Cheese and Herb Rolls for Pasta

Try these soft rolls with an onion and tomato sauce over pasta. The mix of brown and white flours may need a little more water than plain white flour requires, but if you aim for a soft textured dough you will not go far wrong. Again, if you try to make the rolls look attractive in a ring, they make a great tear and share?


  • 350 grams strong white flour
  • 150 grams strong wholemeal flour
  • 25 grams of butter
  • 300 grams water – 200 grams from the tap, rest from a freshly boiled kettle
  • Grated Parmesan cheese to taste – you are trying for a flavoursome loaf, but do not overload these rolls with Parmesan
  • We try to pick herbs from the garden, but occasionally have to settle for dried mixed herbs
  • 10 grams salt
  • 10 grams fast action yeast
  • A little vegetable oil


  1. Dissolve the salt in the water.
  2. Mix the flour, butter and yeast in a large mixing bowl.
  3. Add most of the salt water to the flour and yeast.
  4. Stir the flour and water together until a rough dough starts to come together.
  5. Add the rest of the water, continuing to stir, until the dough has picked up all the flour.
  6. Rub the dough around the bowl until the bowl is clean
  7. Pour a tablespoonful of oil on a work surface, and spread it thinly
  8. Work the dough by holding the closest edge and pushing the rest away with the heel of your other hand.
  9. Fold the further edge back to the closest edge and rotate 90 degrees
  10. Repeat from step 8 until the dough becomes smooth and non-sticky
  11. Flatten the dough and spread the cheese and herbs thinly over it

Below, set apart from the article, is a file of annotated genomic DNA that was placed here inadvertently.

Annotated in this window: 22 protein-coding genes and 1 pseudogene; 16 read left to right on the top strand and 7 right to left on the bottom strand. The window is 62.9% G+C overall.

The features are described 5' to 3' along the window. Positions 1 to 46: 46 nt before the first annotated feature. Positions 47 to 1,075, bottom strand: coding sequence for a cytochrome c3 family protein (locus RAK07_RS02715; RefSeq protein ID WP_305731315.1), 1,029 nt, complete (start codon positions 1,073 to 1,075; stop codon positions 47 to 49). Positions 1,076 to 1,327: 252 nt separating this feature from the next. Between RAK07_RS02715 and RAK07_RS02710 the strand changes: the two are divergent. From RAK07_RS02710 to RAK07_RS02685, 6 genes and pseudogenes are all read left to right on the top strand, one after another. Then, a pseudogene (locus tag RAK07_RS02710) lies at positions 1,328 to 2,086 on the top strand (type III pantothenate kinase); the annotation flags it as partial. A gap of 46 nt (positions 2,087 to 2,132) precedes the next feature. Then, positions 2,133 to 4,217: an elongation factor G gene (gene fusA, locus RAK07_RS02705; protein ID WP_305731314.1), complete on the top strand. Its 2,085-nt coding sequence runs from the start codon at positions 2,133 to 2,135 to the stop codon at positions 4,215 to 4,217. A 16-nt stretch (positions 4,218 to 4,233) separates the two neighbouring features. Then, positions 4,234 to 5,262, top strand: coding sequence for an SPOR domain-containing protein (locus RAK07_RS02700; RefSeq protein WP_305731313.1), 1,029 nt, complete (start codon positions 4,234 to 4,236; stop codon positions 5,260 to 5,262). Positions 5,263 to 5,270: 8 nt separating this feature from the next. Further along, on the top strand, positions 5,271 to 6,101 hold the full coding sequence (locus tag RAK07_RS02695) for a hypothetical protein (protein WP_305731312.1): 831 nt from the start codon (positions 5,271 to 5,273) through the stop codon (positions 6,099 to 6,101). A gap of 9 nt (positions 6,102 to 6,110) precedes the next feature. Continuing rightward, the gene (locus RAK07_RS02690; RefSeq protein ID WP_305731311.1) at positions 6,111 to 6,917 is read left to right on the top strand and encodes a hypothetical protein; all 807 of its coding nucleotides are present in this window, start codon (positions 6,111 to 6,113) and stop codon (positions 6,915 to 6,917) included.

12. Roll it up tight like a Swiss roll
  13. knead it a little longer
  14. Pour a teaspoon of oil in the mixing bowl
  15. Fold the dough into a ball, and place in the mixing bowl, turning the dough to cover with the oil
  16. Cover bowl with a lid or tea-towel and leave for an hour or until doubled in size
  17. Press the dough down with your fist and then break into seven pieces and shape into balls, arranging in a circle and ensuring there is space between the balls to allow them to prove again.
  18. Brush the rolls with a little melted butter, or milk, and scatter some grated cheese and herbs over the top; salt and pepper add more flavour.
  19. Place the baking tray in a cold oven, with a small bowl of boiling water to keep the oven moist and warm. This stops the surface of the dough drying out, and allows it to expand.
  20. Once the dough has again risen, which will not take as long this time, take it out of the oven and keep in a draught-free place whilst you heat the oven to 230 degrees Centigrade (unless you have a separate oven, in which case you can put the loaf straight into the oven.
  21. When you have a hot oven put the rolls in to bake for 15 or so minutes.
  22. After this time, test the rolls by tapping on the bottom, and it should sound hollow.
  23. Allow to cool for at least 30 minutes on a wire rack, before using to mop up your sauce!